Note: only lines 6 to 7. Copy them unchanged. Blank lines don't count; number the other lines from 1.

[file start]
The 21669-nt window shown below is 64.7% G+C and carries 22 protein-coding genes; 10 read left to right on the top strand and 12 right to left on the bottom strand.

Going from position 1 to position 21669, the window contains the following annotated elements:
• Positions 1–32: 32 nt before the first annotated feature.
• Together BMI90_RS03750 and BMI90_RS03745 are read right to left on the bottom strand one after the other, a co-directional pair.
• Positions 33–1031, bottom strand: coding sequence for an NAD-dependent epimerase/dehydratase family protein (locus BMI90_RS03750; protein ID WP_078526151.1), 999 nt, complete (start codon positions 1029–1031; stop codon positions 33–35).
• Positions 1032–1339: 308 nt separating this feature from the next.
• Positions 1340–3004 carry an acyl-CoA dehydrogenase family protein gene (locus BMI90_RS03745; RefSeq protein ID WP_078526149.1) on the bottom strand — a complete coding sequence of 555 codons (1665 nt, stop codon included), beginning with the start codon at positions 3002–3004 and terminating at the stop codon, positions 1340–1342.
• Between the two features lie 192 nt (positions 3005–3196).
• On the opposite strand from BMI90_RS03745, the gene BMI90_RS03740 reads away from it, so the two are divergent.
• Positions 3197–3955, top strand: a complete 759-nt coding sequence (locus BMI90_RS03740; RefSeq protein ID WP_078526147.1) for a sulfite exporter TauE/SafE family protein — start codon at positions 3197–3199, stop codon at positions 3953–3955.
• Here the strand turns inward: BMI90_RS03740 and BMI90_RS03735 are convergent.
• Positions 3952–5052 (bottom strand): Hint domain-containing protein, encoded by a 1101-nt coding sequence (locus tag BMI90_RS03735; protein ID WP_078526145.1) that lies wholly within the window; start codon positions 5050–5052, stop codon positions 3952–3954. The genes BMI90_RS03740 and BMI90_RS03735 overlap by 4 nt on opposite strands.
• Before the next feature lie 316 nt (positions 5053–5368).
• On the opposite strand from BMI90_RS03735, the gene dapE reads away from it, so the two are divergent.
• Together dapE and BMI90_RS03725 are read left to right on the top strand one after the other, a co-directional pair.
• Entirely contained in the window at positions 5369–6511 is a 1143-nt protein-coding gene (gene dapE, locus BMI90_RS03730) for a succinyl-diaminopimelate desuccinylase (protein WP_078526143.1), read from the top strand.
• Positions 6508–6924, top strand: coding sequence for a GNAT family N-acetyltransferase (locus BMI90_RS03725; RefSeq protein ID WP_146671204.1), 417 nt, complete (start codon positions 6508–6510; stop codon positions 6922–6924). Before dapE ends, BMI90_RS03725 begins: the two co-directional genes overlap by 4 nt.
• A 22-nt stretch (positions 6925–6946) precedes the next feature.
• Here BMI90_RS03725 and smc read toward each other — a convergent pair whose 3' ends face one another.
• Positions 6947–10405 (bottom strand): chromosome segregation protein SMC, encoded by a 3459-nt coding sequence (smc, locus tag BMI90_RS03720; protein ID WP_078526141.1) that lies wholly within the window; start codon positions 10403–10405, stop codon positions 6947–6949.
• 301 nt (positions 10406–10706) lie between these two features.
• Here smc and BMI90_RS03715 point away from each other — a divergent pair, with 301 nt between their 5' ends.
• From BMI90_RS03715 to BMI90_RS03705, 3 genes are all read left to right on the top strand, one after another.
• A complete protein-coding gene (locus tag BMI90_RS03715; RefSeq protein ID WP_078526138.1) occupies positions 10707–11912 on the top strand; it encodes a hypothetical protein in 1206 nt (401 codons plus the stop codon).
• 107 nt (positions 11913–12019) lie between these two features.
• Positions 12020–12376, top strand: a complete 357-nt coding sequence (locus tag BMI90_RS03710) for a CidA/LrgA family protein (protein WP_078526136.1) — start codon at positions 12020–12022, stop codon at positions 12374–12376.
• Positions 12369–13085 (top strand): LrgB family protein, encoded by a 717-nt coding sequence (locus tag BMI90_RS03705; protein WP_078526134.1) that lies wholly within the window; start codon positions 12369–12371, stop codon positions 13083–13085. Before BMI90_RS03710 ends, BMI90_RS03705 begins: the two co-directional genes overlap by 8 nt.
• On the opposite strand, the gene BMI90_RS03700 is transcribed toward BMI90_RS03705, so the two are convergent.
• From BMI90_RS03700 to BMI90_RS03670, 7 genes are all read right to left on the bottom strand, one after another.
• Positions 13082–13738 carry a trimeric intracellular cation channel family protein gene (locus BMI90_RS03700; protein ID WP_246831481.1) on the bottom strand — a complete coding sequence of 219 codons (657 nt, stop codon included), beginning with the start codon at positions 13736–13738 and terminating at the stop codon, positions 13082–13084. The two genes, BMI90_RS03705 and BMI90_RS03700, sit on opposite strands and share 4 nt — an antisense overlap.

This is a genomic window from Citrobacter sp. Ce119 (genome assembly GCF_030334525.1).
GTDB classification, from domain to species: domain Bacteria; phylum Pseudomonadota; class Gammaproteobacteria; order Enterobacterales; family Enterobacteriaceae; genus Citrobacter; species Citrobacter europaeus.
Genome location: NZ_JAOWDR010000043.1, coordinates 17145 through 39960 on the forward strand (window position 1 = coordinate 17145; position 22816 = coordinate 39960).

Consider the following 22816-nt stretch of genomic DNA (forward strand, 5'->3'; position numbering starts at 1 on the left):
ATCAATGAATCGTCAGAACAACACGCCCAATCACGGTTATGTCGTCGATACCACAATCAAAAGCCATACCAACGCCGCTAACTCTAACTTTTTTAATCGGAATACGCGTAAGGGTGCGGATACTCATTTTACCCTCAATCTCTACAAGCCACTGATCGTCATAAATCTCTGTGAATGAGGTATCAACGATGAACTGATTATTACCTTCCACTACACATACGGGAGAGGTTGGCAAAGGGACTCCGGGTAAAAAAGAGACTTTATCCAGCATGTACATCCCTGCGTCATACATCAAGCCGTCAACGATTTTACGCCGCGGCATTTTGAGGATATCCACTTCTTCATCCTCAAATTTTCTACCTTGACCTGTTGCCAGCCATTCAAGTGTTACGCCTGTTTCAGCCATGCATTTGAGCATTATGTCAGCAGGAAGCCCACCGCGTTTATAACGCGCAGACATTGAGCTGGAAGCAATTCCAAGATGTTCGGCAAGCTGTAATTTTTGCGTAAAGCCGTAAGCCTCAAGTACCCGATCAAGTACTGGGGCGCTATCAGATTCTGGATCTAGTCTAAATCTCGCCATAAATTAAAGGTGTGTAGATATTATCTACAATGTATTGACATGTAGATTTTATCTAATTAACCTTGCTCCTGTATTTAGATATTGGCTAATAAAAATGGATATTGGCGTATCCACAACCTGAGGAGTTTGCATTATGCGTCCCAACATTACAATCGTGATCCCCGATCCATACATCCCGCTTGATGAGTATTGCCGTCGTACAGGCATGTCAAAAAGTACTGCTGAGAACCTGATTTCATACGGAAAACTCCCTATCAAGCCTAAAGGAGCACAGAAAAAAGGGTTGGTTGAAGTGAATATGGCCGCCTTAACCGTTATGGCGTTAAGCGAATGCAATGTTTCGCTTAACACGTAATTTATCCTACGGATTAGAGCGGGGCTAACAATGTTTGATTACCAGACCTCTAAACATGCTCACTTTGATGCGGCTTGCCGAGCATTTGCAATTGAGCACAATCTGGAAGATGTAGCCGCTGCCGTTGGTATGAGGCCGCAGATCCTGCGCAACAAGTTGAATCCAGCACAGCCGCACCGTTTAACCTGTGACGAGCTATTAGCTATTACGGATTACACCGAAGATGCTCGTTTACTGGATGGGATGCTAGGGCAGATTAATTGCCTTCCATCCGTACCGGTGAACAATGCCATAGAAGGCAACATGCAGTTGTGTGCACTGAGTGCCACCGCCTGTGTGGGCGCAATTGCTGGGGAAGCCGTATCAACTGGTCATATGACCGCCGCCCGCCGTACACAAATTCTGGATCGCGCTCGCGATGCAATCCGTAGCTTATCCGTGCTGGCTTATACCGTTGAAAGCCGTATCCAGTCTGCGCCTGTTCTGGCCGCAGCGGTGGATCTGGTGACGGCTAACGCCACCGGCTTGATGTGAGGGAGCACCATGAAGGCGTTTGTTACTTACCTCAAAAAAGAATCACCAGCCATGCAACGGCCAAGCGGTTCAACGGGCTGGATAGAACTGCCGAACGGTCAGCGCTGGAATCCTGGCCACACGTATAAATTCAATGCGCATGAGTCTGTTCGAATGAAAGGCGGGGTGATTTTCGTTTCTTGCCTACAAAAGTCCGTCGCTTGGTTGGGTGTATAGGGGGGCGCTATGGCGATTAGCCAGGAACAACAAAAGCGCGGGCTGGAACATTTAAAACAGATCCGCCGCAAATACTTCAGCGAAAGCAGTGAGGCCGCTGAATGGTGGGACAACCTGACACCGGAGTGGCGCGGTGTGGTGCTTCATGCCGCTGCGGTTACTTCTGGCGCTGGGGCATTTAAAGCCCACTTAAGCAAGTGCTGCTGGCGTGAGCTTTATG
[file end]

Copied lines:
• Positions 1032–1339: 308 nt separating this feature from the next.
• Positions 1340–3004 carry an acyl-CoA dehydrogenase family protein gene (locus BMI90_RS03745; RefSeq protein ID WP_078526149.1) on the bottom strand — a complete coding sequence of 555 codons (1665 nt, stop codon included), beginning with the start codon at positions 3002–3004 and terminating at the stop codon, positions 1340–1342.